News / 12.5.2020

Meadow roof growing in Munkkisaari – result of multidisciplinary collaboration brings nature into the city and attracts pollinators

Helen's Munkkisaari heating plant will get a fresh look this summer, when the old green roof is turned into a verdant meadow. The bright vegetation will delight local residents and passers-by, as well as improving the diversity of city nature: the meadow will contain a mixture of species that will also attract pollinating insects.

"Helen is visible in many ways in the Helsinki cityscape. We want to join forces with city residents and experts in order to make the urban environment more pleasant. The Meadow Roof project will create an ecosystem of high biodiversity on the roof of the Munkkisaari heating plant. We are welcoming the pollinating insects to it!" says Head of Unit Juhani Aaltonen from Helen. 

The green roof, entirely reserved for nature, is about 800 square metres in area, and anyone can admire the growing meadow from behind a fence. The aim of the Meadow Roof project is to increase natural diversity and bring pleasure to passers-by. It also continues the drive, begun previously with the Punavuori Pollination Station installation, to turn various under-used spaces into part of the green infrastructure under the Green Infra concept.  

The Meadow Roof project is implemented jointly with Design Studio RaivioBumann and the University of Jyväskylä project Fading Nature.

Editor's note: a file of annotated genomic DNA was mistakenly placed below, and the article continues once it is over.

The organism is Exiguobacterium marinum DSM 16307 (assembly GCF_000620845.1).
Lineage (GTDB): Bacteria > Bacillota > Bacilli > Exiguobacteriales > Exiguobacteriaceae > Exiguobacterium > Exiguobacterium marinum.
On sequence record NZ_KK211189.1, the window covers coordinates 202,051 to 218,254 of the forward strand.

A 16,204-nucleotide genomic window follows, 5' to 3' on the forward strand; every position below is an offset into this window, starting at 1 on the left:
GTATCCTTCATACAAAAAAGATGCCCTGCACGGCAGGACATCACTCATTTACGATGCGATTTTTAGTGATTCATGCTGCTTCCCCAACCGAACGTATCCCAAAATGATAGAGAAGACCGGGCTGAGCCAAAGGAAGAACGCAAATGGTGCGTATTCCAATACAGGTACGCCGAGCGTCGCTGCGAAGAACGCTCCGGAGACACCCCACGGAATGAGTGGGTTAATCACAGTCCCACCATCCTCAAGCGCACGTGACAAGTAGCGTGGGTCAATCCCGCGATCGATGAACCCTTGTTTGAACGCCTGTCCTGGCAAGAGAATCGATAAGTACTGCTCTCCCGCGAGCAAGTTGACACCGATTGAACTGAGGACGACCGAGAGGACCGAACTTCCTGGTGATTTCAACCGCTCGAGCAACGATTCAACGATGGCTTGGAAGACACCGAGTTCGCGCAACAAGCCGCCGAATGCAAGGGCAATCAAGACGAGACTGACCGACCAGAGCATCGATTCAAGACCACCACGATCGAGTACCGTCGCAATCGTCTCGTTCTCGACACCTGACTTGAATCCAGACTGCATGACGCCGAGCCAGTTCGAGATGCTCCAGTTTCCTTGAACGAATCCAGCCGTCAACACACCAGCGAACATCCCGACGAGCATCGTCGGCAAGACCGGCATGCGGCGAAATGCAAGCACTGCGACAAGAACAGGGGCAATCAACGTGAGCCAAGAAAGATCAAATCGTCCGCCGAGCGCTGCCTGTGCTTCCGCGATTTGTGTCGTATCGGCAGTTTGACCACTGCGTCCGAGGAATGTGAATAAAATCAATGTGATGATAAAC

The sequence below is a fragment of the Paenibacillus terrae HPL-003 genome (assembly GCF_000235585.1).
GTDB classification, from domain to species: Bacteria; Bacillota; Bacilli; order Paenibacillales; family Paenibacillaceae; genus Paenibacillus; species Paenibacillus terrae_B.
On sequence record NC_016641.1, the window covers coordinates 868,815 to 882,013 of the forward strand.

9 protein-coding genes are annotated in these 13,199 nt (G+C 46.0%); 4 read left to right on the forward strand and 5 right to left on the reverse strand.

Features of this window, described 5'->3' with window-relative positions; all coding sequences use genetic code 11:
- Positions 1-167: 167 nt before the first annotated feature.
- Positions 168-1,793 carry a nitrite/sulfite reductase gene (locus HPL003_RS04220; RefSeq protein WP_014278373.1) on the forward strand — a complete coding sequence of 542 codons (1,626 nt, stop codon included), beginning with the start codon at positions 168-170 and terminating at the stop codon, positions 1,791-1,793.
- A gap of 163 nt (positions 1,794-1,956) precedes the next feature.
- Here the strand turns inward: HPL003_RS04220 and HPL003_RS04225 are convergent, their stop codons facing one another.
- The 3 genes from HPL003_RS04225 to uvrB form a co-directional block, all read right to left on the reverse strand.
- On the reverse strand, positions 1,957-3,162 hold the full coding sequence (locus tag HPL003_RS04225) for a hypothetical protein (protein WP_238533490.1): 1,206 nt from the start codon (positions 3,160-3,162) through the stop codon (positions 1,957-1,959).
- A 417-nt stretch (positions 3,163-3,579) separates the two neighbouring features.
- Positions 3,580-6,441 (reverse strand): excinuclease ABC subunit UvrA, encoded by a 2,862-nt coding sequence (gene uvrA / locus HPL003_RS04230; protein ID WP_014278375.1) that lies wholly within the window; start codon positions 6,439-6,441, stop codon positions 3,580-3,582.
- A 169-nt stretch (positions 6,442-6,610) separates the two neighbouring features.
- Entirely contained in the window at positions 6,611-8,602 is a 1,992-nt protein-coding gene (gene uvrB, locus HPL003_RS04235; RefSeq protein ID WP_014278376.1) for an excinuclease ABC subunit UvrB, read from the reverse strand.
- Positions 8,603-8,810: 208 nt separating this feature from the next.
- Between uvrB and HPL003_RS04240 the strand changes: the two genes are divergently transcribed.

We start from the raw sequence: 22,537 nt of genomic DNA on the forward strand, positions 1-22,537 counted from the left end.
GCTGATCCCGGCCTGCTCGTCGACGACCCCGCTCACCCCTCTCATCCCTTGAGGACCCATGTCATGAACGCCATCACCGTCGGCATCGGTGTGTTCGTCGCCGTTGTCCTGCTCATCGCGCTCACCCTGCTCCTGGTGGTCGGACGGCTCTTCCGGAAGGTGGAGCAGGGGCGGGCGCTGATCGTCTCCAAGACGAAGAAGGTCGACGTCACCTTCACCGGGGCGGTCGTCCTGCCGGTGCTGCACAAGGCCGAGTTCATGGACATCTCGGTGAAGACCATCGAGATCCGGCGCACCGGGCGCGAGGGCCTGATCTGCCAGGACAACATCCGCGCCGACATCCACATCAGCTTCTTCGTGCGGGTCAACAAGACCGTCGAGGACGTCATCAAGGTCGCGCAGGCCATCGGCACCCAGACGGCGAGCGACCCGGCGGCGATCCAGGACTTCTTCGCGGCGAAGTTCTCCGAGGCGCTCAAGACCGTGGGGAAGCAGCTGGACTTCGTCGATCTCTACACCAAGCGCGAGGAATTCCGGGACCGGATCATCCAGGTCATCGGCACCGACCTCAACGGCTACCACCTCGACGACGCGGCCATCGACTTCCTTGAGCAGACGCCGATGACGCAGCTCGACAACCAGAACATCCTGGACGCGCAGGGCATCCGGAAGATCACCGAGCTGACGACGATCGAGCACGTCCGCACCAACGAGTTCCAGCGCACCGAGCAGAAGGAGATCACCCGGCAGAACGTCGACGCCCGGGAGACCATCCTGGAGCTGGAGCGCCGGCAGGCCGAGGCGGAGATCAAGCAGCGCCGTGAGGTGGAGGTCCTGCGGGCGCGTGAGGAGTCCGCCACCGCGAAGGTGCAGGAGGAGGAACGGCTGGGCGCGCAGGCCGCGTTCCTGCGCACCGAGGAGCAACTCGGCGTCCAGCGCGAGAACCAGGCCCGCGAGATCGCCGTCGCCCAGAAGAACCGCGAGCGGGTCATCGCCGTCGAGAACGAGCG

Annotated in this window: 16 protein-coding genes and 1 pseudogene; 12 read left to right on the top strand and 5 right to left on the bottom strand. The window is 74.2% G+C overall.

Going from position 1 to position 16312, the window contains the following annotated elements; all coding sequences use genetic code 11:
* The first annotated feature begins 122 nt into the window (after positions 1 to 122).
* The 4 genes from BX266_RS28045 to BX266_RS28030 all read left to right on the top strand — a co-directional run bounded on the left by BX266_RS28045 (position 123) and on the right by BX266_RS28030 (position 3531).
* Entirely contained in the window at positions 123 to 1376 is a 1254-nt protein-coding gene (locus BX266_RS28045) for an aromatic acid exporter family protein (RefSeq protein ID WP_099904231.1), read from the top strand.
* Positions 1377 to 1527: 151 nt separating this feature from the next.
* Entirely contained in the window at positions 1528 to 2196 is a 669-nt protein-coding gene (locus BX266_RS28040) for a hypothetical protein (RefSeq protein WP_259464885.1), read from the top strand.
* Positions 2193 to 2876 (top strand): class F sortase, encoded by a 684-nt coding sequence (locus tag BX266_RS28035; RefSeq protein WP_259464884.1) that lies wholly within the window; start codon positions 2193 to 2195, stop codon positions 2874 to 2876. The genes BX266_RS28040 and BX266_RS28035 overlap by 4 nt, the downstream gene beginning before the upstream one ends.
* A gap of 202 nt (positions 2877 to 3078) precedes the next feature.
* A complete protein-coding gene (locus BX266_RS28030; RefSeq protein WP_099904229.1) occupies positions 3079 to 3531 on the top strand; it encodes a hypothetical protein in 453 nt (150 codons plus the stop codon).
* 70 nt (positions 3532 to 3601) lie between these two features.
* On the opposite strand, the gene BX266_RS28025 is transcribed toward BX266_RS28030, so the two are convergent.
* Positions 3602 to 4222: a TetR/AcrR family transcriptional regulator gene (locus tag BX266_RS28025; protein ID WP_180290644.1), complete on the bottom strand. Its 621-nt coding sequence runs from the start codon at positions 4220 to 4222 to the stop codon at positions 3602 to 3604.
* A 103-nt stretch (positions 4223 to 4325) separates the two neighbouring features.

"A meadow is an easy way of improving the biodiversity of even a small area, it is easy to look after and visually rich," says biologist Anna Oldén from the Fading Nature project of the University of Jyväskylä.  

The overall plan and production of the project are the responsibility of designer Päivi Raivio from Design Studio RaivioBumann. In addition to Ms Oldén, Fading Nature researchers Beñat Olascoaga and Clara Lizarazo are members of the Meadow Roof working group. As well as improving the cityscape, the group's objectives in planning the project have been the sharing of information on plants and resident participation in planning the meadow.


As the guiding principle of the Meadow Roof project is collaboration, local people were also involved in planning the meadow. The 3–5-year-olds' group of the nearby Day Care Eira took part in a pollinator-themed art workshop, and the children selected the corncockle and the corn marigold for the meadow's first summer's flowers. At the end of April, the preparation work of the meadow had reached the stage where the flowers chosen by the children and the meadow plant mixture curated by the researchers were sown.    

"The meadow may spring many surprises, as it will be affected by things like weather conditions and its windy location. Now we are monitoring the situation and watering the meadow as necessary, like if the early summer turns out very dry. If all goes according to plan, we will see the first blooms in late summer. Then the children of Day Care Eira will also be able to admire the meadow," says Oldén.  

The flower seeds chosen by the children and the meadow plant mixture curated by the researchers were sown at the roof of Munkkisaari heating plant at the end of April. Picture: Researcher Beñat Olascoaga (on the left), biologist Anna Oldén and designer Päivi Raivio.

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